Medical Complications of Glucose Intolerance and Diabetes Mellitus

Hyperglycemia and diabetes mellitus are associated with acute and chronic complications associated with significant morbidity and mortality. Diabetic ketoacidosis (DKA), an acute complication of diabetes mellitus, is seen more often in patients with type I than in patients with type II diabetes mellitus and is a serious and potentially fatal complication. Ketoacidosis is defined by low serum pH (<7.35), low serum bicarbonate levels (<15), and an anion gap in the presence of ketonemia (Westphal 1996). The diabetic patient is also susceptible to a variety of chronic complications that affect the cardiovascular system, nervous system, eyes, kidneys, and wound-healing capabilities.

Most of these complications are a result of microvascular and macrovascu-lar disease that is more extensive and appears much earlier in the diabetic patient than in the general population (Newcomer 2001).

Macrovascular disease in the form of atherosclerosis increases the risk of cardiovascular and cerebrovascular events such as myocardial infarction and stroke, accounting for much of the disability and death among diabetic patients (Haupt and Newcomer 2001; Henderson 2001a). According to data amassed by Gerstein and his colleagues from large samples of patients without diabetes (Gerstein et al. 1999), even modest increases in fasting plasma glucose levels that do not meet the diagnostic criteria for diabetes mellitus put patients at increased risk for coronary artery disease, myocardial infarction, and other vascular problems. In peripheral sites, atherosclerosis can cause claudication and "diabetic foot," a condition in which patients develop nonhealing ulcers that are prone to infection on their lower extremities and feet as a result of vascular insufficiency and sensory deficits from impairments in the peripheral nervous system. Diabetic neuropathy is a complication that contributes significantly to morbidity in diabetic patients, because it not only contributes to diabetic foot but can affect any part of the nervous system, resulting in sensory deficits, paresthesias, motor abnormalities, or autonomic dysfunction (Henderson 2001a). A large percentage of diabetic patients also experience ophthalmic complications such as diabetic retinopathy and diseases of the anterior chamber that affect vision (e.g., cataracts), leading to blindness and significant disability in diabetic patients.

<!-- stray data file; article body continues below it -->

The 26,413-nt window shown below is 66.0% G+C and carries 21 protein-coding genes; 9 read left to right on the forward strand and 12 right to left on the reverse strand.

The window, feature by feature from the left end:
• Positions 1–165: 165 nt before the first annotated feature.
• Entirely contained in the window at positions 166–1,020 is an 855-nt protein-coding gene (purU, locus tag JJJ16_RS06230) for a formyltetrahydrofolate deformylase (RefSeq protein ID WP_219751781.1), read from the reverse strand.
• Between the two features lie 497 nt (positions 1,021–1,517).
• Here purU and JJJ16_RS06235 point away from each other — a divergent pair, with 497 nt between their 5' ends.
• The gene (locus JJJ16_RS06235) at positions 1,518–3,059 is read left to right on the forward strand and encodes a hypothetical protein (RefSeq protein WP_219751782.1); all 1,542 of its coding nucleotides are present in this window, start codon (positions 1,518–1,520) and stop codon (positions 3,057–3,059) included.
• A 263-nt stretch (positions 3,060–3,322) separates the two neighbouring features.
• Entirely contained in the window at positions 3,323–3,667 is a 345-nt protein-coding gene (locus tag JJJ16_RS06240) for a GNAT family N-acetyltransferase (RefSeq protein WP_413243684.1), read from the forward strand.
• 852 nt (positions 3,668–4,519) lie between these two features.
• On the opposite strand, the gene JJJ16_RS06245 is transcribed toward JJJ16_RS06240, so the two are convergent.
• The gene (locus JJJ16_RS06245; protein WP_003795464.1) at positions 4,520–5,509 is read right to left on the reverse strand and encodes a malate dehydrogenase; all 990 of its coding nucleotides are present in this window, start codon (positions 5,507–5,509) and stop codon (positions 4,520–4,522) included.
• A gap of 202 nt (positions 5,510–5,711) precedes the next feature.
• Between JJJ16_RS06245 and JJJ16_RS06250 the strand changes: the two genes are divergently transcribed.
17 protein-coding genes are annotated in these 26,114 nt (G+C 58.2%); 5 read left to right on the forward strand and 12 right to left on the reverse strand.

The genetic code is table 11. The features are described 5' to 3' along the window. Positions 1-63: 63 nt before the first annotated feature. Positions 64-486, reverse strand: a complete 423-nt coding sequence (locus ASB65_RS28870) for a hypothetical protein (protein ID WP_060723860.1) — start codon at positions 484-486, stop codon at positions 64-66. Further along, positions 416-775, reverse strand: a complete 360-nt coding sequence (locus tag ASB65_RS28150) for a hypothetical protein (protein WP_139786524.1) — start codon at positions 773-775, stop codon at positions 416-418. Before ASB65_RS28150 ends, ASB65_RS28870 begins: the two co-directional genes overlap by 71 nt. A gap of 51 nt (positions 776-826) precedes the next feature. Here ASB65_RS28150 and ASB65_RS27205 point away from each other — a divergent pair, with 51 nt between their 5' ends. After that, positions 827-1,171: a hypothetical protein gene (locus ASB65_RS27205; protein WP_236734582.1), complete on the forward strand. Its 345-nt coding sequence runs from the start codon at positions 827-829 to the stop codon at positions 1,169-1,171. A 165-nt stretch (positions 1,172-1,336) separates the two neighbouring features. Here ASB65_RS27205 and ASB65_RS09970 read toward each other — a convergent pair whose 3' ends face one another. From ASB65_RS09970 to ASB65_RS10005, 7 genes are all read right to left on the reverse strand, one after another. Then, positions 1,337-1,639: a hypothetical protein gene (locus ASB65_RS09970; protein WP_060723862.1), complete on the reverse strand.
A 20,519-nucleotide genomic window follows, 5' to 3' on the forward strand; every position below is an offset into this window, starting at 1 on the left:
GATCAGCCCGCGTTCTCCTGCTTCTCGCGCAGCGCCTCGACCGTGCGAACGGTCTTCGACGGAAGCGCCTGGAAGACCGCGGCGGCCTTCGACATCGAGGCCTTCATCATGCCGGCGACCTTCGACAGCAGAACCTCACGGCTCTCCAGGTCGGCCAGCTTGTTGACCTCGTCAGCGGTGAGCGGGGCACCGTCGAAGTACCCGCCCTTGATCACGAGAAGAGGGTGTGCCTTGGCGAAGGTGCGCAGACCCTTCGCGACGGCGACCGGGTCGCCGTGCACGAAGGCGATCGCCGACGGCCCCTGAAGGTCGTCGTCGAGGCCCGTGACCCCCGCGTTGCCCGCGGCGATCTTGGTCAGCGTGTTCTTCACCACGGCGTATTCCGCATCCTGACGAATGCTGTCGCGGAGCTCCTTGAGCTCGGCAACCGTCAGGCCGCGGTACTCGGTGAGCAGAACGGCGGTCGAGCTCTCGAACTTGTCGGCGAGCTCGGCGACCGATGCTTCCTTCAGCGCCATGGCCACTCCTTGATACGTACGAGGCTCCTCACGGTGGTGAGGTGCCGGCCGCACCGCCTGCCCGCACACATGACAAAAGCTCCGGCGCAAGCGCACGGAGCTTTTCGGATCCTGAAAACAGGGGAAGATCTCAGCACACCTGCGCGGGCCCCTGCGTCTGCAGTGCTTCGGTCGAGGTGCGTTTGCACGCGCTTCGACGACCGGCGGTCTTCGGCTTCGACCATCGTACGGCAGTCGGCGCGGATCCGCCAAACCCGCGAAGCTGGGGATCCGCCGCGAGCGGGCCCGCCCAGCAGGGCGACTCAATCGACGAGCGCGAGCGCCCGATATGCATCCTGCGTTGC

Finally, many diabetic patients suffer a great deal from microvascular-and macrovascular-induced nephropathy, which can cause hypertension, proteinuria, and a decrease in the glomerular filtration rate, leading to renal failure. Indeed, diabetic nephropathy accounts for approximately 25% of end-stage renal failure cases in the United States (Expert Committee on the Diagnosis and Classification of Diabetes Mellitus 2000) and is a leading cause of morbidity and mortality in diabetic patients.

In summary, it is clear that diabetes is a disease associated with considerable medical morbidity and mortality.

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